Pirates, Shipping and Merchants on the North China Coast
Okay, so we are going back in time a little bit by blogging about this exhibition which we created in October 2012, but it is International ‘Talk Like a Pirate Day’!
We included some of these items in our recent display of material as part of our Annual Open Day and they went down a storm (maritime related punning purely accidental!), so we thought you might like to hear more about the original event.
By the early 1900’s the South China Sea was well known and reported on for acts of piracy against merchant shipping in it’s busy waterways. The exhibition of material drawn from the archives of John Swires & Sons looked at the piracy of merchant shipping on the North China coast and that of the SS Nanchang II on March 29th1933. Prior to the Nanchang affair, piracy was unknown along the northern coast of China. The event was widely reported on in the press of the time with accounts of how the British officers and 37 Chinese crewmen on board the Nanchang were caught off guard when two seemingly-innocent fishing junks suddenly swept alongside, disgorging a motley assortment of armed pirates, who swarmed on deck firing indiscriminately.
The pirates quickly looted the cabins of anything they could carry away and returned to their junks – taking with them the four remaining British officers (First Officer Clifford Johnson, Second Officer Bill Hargrave, Second Engineer Archie Blue, and Third Engineer Frank Pears). The attack lasted twenty minutes. Its after-effects were to last five long months and the Nanchang incident was to become the most celebrated piracy the China coast had ever known. A diary account of their capture and period of imprisonment was kept by Clifford Johnson before their subsequent ransom and release after five months following the payment of a ransom, and the release of 26 Chinese prisoners, relatives of one of the bandits.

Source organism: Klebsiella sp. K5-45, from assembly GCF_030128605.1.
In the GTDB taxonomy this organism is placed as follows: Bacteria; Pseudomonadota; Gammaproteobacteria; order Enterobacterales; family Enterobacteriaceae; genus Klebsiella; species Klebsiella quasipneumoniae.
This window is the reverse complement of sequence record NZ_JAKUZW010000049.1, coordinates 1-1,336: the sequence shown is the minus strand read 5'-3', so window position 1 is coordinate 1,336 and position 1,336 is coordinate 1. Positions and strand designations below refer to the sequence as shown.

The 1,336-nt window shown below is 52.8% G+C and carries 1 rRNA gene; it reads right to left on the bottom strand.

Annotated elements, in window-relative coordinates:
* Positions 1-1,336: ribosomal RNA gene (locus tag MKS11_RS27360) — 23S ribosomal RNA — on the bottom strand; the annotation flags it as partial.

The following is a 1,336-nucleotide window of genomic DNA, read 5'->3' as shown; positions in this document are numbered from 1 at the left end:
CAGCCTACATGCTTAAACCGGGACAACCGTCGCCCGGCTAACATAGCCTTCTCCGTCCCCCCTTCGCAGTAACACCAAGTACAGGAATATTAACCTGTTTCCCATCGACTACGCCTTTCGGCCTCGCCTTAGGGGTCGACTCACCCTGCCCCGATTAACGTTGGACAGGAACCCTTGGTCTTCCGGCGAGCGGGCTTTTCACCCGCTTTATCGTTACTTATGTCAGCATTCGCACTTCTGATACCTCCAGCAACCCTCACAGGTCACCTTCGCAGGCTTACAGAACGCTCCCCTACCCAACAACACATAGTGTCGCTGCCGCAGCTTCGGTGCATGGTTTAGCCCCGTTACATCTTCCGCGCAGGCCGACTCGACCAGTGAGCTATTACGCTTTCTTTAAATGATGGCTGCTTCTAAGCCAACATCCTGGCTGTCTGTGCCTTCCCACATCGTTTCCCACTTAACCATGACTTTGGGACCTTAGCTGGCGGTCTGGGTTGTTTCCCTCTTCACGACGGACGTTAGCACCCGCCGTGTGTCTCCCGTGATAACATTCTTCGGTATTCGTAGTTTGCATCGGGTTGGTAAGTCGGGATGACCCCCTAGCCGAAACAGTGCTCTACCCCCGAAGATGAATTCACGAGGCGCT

Although describing often horrific living conditions, and their deteriorating health, Johnson’s diaries are nevertheless full of dry humour:
If the bandits want to know what’s in this letter, tell them it’s about your relatives’. Li Wen Chi [a bandit] stood by and asked what the letter said. I collapsed and lay with my head in my hands and said that my father had died of grief at my capture. They [the bandits] came round and sympathized. One brought me an extra ping [dough pancake], another the stub end of a cigarette. Blue and Hargreave wished that their fathers had died
The display of material from the Swire collection included letters between John Swire & Sons, the pirates and the captured crew giving details of the conditions the men were held in as well as the pirate’s demands, and negotiations for their release.
It also included photographs of the officers, immediately following their release as well as other images of other pirated vessels, anti-piracy measures and captured pirates.
It’s a gripping tale which fortunately ended well, and a fascinating insight into the hidden stories that can be found in business archives. If you have any comments, or queries, drop us a line at: email@example.com